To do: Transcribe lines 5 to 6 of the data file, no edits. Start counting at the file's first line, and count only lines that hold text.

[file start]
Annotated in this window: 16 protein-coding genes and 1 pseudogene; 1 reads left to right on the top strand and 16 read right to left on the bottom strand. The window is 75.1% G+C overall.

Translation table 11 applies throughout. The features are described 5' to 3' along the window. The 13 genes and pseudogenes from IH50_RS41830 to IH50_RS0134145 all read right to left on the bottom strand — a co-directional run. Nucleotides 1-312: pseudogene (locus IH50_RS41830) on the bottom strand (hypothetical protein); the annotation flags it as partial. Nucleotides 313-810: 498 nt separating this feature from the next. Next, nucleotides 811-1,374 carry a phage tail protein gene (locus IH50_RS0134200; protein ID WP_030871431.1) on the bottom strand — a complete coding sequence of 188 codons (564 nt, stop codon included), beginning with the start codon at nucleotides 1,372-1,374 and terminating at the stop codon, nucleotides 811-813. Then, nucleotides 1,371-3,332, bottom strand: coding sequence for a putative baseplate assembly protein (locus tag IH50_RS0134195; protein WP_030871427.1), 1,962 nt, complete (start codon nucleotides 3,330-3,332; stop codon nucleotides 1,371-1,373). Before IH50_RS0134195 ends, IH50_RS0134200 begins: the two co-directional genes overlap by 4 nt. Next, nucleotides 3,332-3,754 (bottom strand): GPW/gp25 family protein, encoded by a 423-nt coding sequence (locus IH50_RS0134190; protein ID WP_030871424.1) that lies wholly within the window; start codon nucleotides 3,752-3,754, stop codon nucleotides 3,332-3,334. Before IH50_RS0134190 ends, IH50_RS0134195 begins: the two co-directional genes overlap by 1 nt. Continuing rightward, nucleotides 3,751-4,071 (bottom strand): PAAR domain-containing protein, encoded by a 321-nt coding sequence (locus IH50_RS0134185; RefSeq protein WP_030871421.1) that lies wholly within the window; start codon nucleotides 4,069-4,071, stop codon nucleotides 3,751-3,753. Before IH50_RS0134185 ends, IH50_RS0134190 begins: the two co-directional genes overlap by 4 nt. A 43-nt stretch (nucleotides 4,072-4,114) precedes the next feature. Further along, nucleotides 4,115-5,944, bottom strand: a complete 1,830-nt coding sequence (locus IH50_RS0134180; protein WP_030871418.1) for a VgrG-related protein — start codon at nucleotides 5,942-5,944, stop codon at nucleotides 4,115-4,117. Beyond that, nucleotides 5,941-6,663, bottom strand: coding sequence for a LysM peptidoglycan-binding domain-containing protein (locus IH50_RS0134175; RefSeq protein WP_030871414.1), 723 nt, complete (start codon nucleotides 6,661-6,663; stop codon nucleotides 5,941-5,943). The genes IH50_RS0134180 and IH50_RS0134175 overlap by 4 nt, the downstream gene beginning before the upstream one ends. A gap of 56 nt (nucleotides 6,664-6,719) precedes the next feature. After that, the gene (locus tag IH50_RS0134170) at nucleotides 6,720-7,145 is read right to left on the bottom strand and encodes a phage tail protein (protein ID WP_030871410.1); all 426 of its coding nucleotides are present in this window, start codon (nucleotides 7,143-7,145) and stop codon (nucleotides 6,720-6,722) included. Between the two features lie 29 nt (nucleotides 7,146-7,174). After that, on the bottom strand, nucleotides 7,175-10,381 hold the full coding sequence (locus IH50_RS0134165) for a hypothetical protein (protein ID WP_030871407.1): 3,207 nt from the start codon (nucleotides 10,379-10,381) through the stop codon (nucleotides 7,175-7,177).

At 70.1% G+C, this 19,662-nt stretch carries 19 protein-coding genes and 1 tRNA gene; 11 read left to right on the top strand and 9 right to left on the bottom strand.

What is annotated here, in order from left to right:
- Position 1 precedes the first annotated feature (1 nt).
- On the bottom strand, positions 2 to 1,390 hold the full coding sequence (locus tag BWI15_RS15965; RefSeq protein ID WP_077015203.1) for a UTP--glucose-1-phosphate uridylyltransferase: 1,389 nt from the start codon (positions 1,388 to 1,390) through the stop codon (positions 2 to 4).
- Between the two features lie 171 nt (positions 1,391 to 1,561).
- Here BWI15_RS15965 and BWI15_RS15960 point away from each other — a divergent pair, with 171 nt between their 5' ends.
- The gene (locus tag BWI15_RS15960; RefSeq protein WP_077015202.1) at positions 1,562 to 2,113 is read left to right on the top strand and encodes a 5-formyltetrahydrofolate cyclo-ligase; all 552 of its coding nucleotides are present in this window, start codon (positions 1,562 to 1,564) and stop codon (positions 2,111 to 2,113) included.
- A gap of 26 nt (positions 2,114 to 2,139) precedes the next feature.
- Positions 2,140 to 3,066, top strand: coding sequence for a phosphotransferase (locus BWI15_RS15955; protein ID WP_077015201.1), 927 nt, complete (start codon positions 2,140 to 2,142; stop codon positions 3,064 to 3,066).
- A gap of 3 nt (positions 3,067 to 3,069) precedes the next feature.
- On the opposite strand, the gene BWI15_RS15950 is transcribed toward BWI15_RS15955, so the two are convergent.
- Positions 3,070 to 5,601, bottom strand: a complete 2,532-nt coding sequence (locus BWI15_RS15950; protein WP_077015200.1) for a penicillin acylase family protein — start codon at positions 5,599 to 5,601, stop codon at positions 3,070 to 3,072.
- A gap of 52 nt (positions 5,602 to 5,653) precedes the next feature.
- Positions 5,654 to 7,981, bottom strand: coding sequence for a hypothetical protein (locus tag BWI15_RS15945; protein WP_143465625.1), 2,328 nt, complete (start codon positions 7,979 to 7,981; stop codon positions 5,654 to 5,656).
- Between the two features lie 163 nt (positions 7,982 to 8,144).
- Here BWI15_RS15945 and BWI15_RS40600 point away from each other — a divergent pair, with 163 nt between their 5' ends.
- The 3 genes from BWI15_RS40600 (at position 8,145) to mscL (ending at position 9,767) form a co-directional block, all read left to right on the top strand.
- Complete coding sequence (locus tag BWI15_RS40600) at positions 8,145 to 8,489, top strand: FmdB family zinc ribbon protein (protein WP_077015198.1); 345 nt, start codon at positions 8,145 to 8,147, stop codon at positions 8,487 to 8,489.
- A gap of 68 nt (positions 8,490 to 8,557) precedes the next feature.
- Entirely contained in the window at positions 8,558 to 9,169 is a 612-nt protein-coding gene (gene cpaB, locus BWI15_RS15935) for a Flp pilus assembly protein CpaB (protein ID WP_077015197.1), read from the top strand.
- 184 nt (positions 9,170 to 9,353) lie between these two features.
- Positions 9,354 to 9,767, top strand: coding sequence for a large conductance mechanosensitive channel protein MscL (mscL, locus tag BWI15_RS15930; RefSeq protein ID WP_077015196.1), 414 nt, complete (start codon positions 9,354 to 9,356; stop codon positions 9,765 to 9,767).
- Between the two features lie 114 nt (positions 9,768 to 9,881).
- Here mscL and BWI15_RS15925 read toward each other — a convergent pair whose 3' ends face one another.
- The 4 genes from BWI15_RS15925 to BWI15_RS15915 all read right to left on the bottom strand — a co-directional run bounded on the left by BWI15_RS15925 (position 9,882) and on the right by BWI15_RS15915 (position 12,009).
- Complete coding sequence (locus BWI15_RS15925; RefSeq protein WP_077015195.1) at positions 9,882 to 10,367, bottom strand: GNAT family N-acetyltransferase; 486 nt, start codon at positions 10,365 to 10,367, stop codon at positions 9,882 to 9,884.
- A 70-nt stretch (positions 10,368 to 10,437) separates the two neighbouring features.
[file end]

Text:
- Position 1 precedes the first annotated feature (1 nt).
- On the bottom strand, positions 2 to 1,390 hold the full coding sequence (locus tag BWI15_RS15965; RefSeq protein ID WP_077015203.1) for a UTP--glucose-1-phosphate uridylyltransferase: 1,389 nt from the start codon (positions 1,388 to 1,390) through the stop codon (positions 2 to 4).